I wasn't much of a hugger when I was growing up. It wasn't until I was well into my adult life that hugging became a comfortable way for me to greet friends of both sexes. My distance from hugging early on was the product of being the son of a rather stern role model.
The first hug I remember receiving from my dad was at an awards ceremony on the Navy base at Puget Sound Naval Shipyard. I am sure there were more hugs when I was much younger, but I learned it just wasn't the way my dad expressed his affection.
Several years later, I remember receiving another hug from Dad. Our family was getting together for a family vacation in Utah. When Mom and Dad drove up and Dad was exiting the car I heard Mom say, "OK, go ahead. Hug him." And dad gave me a welcoming hug. A manly hug with a quick embrace. It was really nice, mostly because I wasn't expecting it and it obviously wasn't easy for him. That's part of my education about hugging.
In recent years I've come to appreciate the value of a casual touch between friends, a hug perhaps. It took a while, but initiating a hug with most friends became more comfortable for me. Occasionally my expressions of casual affection or appreciation even included co-workers, until recently.
These days I have backed away. Bob, the alleged "hoary hugger" Filner, has made a joke of hugging and set me back years. It isn't that I no longer feel comfortable with a hug. It's just that I don't want to be accused of committing a "filner."
In just a few weeks San Diego's mayor has come to be considered so offensive that his former champions have stepped away. Prominent Democrats, former supporters all, have called on him to resign. At first, only seven of the nine city council members wanted his scalp. It took three weeks and now 16 women stepping forward, but finally the remaining two have joined the resign chorus.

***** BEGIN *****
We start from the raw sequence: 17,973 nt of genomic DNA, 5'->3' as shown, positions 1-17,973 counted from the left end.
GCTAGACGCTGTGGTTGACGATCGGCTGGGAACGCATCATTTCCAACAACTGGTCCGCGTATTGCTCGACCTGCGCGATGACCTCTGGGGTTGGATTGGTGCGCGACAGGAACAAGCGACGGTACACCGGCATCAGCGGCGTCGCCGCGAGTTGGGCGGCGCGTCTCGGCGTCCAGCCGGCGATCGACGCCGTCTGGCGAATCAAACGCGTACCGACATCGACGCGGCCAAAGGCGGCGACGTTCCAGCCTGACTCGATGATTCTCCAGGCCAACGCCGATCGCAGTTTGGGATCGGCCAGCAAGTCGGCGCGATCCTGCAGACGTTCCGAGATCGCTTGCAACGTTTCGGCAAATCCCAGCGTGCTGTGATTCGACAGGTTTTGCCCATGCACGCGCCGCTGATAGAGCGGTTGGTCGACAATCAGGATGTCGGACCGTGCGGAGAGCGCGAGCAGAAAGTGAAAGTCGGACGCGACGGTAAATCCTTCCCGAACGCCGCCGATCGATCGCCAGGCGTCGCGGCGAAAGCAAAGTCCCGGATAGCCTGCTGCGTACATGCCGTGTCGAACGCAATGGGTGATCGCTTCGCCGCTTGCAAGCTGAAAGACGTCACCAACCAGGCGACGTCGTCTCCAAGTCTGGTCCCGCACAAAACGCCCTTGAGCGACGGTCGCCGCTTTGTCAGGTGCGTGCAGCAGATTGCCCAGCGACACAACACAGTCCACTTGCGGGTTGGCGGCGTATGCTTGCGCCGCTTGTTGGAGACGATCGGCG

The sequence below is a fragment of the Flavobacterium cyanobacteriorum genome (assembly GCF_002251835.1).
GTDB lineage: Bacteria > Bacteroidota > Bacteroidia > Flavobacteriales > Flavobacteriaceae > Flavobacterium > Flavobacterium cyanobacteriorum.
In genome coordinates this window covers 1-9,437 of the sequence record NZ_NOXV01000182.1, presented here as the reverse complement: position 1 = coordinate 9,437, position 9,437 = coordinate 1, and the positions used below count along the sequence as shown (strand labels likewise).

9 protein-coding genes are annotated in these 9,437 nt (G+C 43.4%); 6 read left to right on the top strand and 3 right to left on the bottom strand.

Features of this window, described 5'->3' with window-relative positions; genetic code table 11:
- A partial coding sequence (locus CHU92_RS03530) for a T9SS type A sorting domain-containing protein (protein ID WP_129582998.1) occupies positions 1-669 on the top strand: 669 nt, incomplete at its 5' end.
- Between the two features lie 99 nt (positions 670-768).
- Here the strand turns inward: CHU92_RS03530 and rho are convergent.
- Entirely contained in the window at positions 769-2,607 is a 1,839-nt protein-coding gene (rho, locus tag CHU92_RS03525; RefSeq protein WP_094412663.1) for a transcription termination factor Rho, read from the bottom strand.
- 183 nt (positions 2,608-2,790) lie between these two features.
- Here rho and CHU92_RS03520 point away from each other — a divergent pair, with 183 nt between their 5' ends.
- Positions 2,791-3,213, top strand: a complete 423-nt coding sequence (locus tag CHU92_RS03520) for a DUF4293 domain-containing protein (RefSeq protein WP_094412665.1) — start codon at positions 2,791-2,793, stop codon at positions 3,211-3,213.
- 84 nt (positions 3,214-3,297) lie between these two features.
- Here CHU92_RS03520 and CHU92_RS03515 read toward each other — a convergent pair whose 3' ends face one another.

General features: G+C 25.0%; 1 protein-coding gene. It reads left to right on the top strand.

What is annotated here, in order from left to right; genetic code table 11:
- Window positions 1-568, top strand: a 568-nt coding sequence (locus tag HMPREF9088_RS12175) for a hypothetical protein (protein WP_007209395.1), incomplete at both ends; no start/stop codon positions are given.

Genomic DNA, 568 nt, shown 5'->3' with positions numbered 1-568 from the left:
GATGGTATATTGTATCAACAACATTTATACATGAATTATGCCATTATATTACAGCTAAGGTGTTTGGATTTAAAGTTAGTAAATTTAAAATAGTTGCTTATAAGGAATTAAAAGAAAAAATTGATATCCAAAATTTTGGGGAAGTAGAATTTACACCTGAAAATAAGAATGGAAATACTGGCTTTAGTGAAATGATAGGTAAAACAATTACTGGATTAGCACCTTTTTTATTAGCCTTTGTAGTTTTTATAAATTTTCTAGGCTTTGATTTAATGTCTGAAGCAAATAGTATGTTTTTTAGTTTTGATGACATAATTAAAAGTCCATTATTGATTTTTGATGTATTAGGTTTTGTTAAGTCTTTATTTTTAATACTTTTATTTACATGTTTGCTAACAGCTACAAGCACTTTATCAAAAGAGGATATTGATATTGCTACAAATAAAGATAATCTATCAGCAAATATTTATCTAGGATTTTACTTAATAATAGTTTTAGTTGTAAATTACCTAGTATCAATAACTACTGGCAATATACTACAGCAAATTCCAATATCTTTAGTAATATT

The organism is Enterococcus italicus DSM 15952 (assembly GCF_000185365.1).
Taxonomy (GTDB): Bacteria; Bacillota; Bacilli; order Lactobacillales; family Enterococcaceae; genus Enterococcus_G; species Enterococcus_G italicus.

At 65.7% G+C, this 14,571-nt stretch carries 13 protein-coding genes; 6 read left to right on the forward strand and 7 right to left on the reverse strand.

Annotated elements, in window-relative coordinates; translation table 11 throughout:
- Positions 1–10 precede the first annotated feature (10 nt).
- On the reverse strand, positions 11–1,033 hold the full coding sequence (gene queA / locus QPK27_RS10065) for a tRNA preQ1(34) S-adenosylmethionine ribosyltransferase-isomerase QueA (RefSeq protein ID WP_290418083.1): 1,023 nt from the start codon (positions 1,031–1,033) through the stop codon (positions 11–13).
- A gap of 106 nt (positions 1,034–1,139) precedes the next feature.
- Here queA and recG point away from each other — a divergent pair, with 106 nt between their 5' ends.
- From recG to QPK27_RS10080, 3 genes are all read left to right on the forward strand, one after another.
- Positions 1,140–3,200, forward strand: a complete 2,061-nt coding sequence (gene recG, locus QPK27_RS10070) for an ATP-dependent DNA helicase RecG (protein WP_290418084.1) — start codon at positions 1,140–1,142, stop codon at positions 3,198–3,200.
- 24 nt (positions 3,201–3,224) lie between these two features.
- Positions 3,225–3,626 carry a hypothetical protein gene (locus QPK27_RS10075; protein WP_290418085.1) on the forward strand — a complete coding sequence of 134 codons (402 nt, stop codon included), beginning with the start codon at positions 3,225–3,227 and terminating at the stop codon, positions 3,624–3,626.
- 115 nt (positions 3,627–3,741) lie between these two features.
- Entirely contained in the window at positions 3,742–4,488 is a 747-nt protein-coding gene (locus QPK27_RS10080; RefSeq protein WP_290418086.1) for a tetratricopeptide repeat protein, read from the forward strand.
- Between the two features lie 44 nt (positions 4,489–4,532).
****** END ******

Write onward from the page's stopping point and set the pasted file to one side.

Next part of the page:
In the several weeks since the first public statement that he was crude and rude and aggressively in pursuit of affection from those women who worked with him or for him or just crossed his path in a random fashion, the city attorney appears to have concluded the mayor's office is a hostile workplace. Filner needs to have a chaperone present when he wants to meet with the opposite sex.
Filner is also being investigated for misuse of his business credit cards, and there is another investigation regarding a $100,000 contribution to a cause he supports in alleged exchange for favorable consideration on a construction project.
Filner was in a two-week intense therapy program, shortened to one week because the guy apparently thinks he can change his bad behavior with just a little conversation. While he was away, the door locks to his office were changed to protect any "evidence" that might be inside.
In a very short span Filner has created such impossible conditions in his normal work environment that the City Council president had to look for alternative ways to conduct city business.
People are just plain angry. A recent survey shows that more than 70 percent of the voters in San Diego say he ought to resign or be recalled. A petition to that effect is being circulated. Ironically, Filner's current argument against a recall is that "now is not the time to go backward…" though part of his defense of what he is accused of is that back when he was growing up there were different standards.
I don't forgive him any of his transgressions. Of equal importance, at least for me, is he has turned back my clock, messing with the whole idea of hugs. Drat the man.
The mayor has thumbed his nose in the faces of city voters who agree with managed competition. He has apparently taken trips that are vacation-like and called them necessary business trips. Opponents say his actions have reversed any gains in sensible city government operation that had been achieved in the previous mayor's term of office.
Give it up, Bob. There is no upside for you if you stay on as mayor.
Maybe as a congressman you could do anything you want. Please, don't do it at the expense of America's Finest City.
Hawkins is retired after 35 years as a construction industry association manager. He was broadcast reporter and news anchor in Denver. As a Navy officer, he saw action in Vietnam in the River Assault Squadrons and is the recipient of a Silver Star and Purple Heart.